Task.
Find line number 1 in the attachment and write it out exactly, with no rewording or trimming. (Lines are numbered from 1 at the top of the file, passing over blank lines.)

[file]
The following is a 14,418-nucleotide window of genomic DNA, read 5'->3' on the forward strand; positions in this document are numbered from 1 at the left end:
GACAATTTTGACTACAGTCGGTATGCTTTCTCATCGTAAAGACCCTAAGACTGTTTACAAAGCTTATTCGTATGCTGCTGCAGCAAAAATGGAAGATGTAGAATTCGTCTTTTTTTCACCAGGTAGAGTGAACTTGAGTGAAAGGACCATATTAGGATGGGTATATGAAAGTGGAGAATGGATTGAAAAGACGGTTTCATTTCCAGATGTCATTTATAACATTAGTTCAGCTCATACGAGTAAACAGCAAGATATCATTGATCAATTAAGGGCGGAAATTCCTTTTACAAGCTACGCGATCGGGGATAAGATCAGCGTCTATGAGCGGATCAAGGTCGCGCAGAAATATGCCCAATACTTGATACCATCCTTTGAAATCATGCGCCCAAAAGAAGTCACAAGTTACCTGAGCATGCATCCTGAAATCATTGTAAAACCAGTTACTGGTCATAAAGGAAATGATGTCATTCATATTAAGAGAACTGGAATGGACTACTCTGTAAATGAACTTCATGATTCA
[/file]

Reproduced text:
The following is a 14,418-nucleotide window of genomic DNA, read 5'->3' on the forward strand; positions in this document are numbered from 1 at the left end: